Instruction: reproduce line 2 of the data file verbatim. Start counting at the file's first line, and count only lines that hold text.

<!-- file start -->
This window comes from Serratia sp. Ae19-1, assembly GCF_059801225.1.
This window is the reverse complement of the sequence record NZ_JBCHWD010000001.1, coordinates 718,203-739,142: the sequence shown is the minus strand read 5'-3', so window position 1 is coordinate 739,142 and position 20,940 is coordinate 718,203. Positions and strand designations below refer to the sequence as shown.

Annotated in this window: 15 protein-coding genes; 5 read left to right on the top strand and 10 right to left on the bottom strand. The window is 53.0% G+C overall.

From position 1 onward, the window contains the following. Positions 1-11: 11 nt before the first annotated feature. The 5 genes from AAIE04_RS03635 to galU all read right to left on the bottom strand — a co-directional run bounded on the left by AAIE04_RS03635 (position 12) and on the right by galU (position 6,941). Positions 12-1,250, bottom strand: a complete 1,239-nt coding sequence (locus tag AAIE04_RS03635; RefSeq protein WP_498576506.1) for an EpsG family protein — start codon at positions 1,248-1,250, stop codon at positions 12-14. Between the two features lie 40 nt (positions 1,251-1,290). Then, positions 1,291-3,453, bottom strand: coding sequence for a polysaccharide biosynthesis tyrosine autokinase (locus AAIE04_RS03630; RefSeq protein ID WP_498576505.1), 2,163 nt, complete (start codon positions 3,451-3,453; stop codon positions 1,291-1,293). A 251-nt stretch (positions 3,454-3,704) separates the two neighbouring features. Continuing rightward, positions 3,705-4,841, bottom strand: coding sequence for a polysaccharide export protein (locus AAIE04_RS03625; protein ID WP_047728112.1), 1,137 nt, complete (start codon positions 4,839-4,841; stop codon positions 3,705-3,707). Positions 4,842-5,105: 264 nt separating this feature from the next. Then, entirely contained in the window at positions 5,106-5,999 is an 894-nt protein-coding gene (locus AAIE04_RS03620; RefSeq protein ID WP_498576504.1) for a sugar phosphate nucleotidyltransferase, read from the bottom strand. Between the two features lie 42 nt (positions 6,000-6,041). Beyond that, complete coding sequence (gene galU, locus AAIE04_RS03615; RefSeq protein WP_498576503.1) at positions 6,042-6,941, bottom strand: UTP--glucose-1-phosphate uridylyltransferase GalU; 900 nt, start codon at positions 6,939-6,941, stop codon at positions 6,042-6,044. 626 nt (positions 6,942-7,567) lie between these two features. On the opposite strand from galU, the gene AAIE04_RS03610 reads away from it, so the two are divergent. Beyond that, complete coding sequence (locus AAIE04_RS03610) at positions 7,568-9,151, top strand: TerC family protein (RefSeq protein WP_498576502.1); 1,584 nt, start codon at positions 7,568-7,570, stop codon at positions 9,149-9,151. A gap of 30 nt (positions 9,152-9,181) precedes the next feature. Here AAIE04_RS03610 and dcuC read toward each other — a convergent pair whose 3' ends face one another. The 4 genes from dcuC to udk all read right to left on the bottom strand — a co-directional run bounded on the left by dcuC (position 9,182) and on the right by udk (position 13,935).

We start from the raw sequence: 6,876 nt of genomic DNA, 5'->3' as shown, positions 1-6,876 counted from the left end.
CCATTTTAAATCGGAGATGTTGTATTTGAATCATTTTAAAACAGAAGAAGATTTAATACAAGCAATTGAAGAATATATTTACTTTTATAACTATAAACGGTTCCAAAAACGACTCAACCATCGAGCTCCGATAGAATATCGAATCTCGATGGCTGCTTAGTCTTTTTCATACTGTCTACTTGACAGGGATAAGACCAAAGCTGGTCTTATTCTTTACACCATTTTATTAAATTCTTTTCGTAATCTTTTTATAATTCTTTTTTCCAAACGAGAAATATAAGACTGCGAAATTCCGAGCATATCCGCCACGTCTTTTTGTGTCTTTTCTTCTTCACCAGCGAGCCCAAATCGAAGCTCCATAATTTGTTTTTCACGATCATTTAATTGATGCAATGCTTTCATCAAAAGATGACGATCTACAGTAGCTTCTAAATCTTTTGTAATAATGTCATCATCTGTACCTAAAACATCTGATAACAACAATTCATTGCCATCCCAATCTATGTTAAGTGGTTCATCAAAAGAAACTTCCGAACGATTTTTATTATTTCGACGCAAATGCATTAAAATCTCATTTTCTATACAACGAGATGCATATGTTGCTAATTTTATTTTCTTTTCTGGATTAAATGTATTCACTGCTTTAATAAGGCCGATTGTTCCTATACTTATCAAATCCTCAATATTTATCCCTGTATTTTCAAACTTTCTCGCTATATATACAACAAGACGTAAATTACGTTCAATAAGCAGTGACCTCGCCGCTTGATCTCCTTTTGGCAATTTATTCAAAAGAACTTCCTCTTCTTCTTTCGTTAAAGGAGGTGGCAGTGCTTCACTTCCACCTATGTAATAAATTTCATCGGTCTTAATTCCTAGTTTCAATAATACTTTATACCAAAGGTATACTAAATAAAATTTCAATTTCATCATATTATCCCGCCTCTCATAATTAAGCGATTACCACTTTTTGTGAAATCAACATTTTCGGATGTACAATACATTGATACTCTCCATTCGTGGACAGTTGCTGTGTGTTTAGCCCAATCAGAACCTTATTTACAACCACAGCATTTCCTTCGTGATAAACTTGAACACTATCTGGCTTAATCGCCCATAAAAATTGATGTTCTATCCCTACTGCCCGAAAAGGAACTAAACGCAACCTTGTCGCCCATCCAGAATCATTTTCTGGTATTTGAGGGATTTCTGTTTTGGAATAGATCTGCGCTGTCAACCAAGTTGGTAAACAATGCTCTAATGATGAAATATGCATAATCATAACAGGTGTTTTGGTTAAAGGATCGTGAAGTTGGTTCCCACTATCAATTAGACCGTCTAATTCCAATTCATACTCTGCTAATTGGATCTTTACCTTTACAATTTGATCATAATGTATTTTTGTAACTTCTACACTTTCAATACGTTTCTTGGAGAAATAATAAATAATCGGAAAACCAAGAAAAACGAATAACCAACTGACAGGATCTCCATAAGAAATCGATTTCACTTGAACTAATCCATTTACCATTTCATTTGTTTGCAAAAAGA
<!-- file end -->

This window is the reverse complement of the sequence record NZ_JBCHWD010000001.1, coordinates 718,203-739,142: the sequence shown is the minus strand read 5'-3', so window position 1 is coordinate 739,142 and position 20,940 is coordinate 718,203. Positions and strand designations below refer to the sequence as shown.